An explanatory article on motorcycle engine basics, trivia and historic masterpieces
[KAWASAKI] The first side cam chain of transverse in-line four-cylinder engines
1984’s GPZ900R employed the side cam chains, which narrows the width of the engine and is effective for the straight structure of intake and exhaust system and cooling. Today’s in-line-fours of supersport motorcycles all take this configuration.
[YAMAHA] Straight ports improve air-intake efficiency
1985’s FZ750 inclined its cylinders forward at 45 degree and connected the airbox to the intake port straight through the down-draft carburetor, which improves air-intake efficiency and contributes to a low center of gravity.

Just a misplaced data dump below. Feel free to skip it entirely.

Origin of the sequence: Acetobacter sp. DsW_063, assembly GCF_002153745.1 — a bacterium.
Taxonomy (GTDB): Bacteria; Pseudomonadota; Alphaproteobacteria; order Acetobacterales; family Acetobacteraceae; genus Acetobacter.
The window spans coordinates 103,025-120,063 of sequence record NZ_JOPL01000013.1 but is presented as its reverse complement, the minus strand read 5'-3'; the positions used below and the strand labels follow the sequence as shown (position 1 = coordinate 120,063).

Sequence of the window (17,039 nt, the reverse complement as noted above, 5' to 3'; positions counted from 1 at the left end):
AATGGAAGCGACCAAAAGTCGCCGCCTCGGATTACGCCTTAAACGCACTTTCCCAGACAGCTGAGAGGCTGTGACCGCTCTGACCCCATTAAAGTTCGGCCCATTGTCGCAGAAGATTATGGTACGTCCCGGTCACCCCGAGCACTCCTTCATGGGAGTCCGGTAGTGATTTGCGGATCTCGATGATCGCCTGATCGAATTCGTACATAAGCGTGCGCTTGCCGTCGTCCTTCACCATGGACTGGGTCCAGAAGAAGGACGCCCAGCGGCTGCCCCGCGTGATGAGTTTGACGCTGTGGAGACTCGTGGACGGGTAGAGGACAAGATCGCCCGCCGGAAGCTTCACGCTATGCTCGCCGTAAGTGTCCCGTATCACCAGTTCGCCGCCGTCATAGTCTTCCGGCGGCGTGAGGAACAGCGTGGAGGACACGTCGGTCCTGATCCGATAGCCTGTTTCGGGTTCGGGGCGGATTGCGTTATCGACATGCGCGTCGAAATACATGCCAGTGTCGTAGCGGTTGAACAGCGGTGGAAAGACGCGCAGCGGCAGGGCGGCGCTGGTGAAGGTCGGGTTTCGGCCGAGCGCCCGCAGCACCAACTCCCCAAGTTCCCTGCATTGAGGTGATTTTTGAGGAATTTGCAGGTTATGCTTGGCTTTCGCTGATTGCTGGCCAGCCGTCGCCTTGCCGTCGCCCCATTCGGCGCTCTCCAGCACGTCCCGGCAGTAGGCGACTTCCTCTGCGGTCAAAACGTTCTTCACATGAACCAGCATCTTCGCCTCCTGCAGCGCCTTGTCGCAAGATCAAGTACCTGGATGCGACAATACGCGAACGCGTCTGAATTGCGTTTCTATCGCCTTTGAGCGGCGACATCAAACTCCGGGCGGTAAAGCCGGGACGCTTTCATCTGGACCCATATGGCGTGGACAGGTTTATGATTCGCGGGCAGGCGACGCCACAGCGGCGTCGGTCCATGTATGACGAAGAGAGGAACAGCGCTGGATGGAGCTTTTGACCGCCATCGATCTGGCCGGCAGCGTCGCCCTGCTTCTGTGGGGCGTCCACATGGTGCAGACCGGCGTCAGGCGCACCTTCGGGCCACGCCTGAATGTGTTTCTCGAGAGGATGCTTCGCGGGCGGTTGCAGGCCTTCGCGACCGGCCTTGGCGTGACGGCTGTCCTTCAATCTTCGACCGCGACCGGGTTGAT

No.3 “Non-Japanese manufacturers evolve with ripeness rather than changes”
Non-Japanese manufacturers tend to use their original engine layouts for long. For example, there exist common engine parts found in its nascent and present motorcycles in Moto Guzzi. Their machine development postures are to refine them every year for improving engine performance, which show the strengths of their identities.
[DUCATI] 90-degree L-twin
The L-twin continuously evolved from 1969’s air-cooled 500cc to subsequently water-cooled and four-valve. The manufacturer radically changed its basic engine layout in Panigale series (2011~).
[HARLEY-DAVIDSON] 45-degree V-twin
The air-cooled V-twin born in 1909 has maintained its unique firing interval and sound.
[BMW] Horizontally opposed twin (boxer twin)
The boxer twin since 1923 moved from OHV to DOHC. Only cylinder heads became water-cooled in 2013.
[MOTO GUZZI] Longitudinal V-twin
The V-twin since its debut in 1966 has been ripening and uses OHV even now as the main configuration (they also use SOHC).